World leaders must recognize biofuels potential

Given the challenge that countries face in transitioning off carbon intensive technologies, now is the time for world leaders to acknowledge the enormous potential of biofuels, writes Bliss Baker. This column appears in the February issue of EPM.
By Bliss Baker | January 15, 2016

At the recently concluded Paris Climate Summit, or COP21, leaders of 195 countries reached a landmark agreement on combating climate change, which will come into effect in 2020. It aims to ensure that the global temperature rise this century does not exceed 2 degrees Celsius above pre-industrial levels by shifting to a low carbon global economy and encouraging the development of clean technologies as the basis for future development.

As part of the agreement, the signatories will be required to prepare, communicate and maintain plans outlining their efforts to reduce greenhouse gas (GHG) emissions. Countries are also required to submit updated climate plans every five years allowing them to gradually increase the ambitiousness of their goals.

Given the daunting scale of the challenge that countries face in transitioning off carbon intensive technologies, now is the time for world leaders to acknowledge the enormous potential of biofuels as the only commercially viable technology available to significantly offset emissions in the transport sector over the short and medium term by including supportive policies in their plans.

According to a report by the International Energy Agency, sustainable biofuels could provide 27 percent of the world’s total transport fuel by 2050 and avoid around 2.1 billion metric tons of CO2 emissions per year, with biofuels eventually providing 20 percent of total emission reductions in the transport sector.

“Greenhouse gas emissions, which are causing climate change, can be controlled,” Michel Jarraud, director-general of the World Meteorological Organization, recently explained. “We have the knowledge and the tools to act. We have a choice. Future generations will not.”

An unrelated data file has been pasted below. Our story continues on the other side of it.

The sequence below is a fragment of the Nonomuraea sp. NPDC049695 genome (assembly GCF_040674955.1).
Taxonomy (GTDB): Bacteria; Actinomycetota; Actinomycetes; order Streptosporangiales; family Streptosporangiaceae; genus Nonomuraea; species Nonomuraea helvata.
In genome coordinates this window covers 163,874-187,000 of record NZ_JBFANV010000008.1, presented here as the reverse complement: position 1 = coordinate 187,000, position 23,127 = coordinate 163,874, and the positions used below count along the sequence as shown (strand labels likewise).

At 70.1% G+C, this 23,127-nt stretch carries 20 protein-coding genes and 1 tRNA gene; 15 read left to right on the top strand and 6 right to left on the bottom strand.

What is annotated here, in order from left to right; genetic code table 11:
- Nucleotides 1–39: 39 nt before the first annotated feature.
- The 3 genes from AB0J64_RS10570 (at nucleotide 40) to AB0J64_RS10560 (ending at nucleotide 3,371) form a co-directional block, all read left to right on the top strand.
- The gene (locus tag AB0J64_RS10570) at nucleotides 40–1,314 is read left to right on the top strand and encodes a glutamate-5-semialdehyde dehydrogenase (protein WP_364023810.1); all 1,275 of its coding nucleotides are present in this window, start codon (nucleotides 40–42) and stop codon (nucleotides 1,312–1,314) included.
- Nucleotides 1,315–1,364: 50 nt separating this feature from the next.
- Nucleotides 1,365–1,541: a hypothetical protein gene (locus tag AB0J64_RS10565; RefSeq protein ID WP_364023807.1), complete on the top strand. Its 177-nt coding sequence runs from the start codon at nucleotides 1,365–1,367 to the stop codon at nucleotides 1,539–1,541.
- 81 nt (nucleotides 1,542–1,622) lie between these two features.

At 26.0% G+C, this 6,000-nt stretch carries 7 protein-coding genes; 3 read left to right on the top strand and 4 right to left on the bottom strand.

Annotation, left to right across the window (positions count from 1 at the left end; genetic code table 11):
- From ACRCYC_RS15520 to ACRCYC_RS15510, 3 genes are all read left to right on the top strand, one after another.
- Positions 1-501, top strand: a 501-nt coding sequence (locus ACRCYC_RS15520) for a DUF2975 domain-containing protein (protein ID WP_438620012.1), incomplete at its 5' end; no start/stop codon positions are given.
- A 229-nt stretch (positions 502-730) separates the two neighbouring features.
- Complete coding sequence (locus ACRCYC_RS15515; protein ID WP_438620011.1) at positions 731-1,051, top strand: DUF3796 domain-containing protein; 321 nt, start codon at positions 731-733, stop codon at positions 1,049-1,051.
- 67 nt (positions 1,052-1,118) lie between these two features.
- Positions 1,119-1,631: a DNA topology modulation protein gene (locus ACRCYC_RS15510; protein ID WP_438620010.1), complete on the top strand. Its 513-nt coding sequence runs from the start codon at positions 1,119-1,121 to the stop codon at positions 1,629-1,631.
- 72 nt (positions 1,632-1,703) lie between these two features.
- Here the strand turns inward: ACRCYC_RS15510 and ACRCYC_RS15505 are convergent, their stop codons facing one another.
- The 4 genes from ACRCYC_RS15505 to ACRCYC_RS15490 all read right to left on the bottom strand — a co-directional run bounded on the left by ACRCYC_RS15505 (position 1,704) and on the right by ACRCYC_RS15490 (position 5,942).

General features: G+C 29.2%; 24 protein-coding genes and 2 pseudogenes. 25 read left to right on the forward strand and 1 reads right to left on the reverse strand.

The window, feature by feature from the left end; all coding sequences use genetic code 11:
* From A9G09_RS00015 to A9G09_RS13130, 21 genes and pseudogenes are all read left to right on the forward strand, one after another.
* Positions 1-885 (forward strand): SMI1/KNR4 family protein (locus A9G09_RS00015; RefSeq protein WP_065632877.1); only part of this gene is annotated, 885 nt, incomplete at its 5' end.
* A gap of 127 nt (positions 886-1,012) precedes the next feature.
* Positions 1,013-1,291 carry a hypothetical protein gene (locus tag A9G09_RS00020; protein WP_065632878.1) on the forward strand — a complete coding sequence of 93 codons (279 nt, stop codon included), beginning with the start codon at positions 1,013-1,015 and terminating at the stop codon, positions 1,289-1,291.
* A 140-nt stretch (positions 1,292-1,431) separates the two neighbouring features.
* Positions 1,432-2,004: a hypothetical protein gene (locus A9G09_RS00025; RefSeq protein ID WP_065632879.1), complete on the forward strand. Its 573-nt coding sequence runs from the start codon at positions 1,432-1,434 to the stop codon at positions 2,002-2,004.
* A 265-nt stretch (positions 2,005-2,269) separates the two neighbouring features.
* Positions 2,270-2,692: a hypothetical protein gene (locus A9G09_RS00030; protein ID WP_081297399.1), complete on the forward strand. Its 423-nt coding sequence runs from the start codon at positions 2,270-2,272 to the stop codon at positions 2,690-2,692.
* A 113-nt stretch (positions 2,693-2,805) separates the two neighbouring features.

That biofuels represent a key tool in global efforts to combat climate change is self-evident. What is needed is the political will to enhance biofuel friendly policies in developed nations in order to lead by example in maximizing the advantages of biofuel technologies that are demonstrated to be effective, affordable and immediately available.

On Dec. 6 in Paris, our organization released a report prepared by (S&T)2 Consultants Inc., which uses figures from F.O. Licht examining the impact of biofuels on global emissions. The report found that the total GHG emission reductions from global biofuels production forecast for 2014 is 169 million metric tons CO2 equivalent. These findings are consistent with recent trends, which show global ethanol production and use has, year after year, steadily reduced GHG emissions.

To put the scale of these reductions into perspective, the projections for 2014 now represent a total greater than the GHG emissions in 28 Annex 1 countries, which includes industrialized nations such as the U.S. and France.

Given the ambitious goal of the agreement reached at COP21, estimated to represent CO2 emission reductions of 80 percent by 2050, countries will need to embrace biofuels like ethanol in order to achieve their targets.

With the momentum coming out of COP21, now is the time for governments around to world to demonstrate leadership, introduce stronger global biofuel policies, and prioritize the commercialization of advanced biofuels to take full advantage of low carbon biofuels like ethanol in the fight against climate change.

Thirty-seven countries have already recognized the unique value of biofuels like ethanol as a low carbon alternative to fossil fuels and included biofuel friendly policies as part of the Intended Nationally Determined Contributions plans they submitted at COP21.

Given the size of the challenge being confronted, supporting biofuels is a no-brainer.

Author: Bliss Baker
Global Renewable Fuels Association